Mr Griffiths said anyone can be creative and that developing creative ways of thinking are what have contributed to advancements in every known field, including mathematics and science.
“Using creativity to find alternative approaches to problems leads to discoveries that the same old well-trodden paths don’t uncover,” Mr Griffiths said.
Developing creativity is also a fundamental skill young people need to succeed in the workplace now and in the future, especially in a world where many of the jobs of tomorrow do not currently exist.
“We may not be able to predict the job market, but the ability to think differently when approaching problems or generating ideas will prepare students for any career,” Mr Griffiths said.
While creativity can be developed in all subject areas, one of the ways it is being taught at NAE is through each school’s approach to STEAM.
Mr Griffiths said the interconnectedness of science, technology, engineering (what we call design and technology in schools), arts and maths, together with applying learning to real-world problems, is challenging and empowering students to come up with creative solutions. This approach pushes students to identify a problem, figure out how to solve it and come up with a range of answers.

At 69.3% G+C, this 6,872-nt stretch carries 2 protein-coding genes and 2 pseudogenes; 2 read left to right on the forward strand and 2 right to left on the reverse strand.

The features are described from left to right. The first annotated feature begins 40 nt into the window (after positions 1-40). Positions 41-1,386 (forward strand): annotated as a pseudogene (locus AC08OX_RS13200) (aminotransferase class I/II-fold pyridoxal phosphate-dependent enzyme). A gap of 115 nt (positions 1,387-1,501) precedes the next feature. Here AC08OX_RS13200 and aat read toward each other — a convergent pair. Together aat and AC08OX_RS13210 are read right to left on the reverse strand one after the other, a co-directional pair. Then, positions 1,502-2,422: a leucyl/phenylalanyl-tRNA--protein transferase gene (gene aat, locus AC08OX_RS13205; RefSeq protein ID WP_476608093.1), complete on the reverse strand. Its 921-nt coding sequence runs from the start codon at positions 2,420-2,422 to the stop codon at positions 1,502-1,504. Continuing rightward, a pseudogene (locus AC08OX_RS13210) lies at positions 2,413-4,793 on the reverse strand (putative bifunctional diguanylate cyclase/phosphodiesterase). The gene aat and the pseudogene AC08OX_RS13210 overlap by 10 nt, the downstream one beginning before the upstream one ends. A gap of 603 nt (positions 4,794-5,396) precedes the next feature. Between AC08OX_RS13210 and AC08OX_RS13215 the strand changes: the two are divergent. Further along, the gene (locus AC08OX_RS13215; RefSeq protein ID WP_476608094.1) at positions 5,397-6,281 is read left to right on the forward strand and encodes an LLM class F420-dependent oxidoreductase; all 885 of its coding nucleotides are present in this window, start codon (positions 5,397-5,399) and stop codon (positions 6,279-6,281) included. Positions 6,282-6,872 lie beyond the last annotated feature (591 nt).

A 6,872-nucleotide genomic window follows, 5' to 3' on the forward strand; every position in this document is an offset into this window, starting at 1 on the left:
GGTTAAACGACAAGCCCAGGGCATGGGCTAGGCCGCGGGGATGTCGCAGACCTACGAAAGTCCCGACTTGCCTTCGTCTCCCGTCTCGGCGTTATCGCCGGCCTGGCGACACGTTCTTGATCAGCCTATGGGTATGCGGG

“Our pedagogical approach is an important mechanism to fostering creativity,” Mr Griffiths said.
“Students utilise a broad range of knowledge and skills to tackle problems that don’t necessarily have a single answer.”
To enhance student learning, NAE has a collaboration with the Massachusetts Institute of Technology enabling students to explore STEAM by leveraging the university’s cutting-edge research and teaching. This exposes students to a unique university-inspired model of learning. The MIT Challenges, a set of activities assigned to students at the beginning of each academic year, take as inspiration the research of MIT professors working on real-world problems that students can help solve.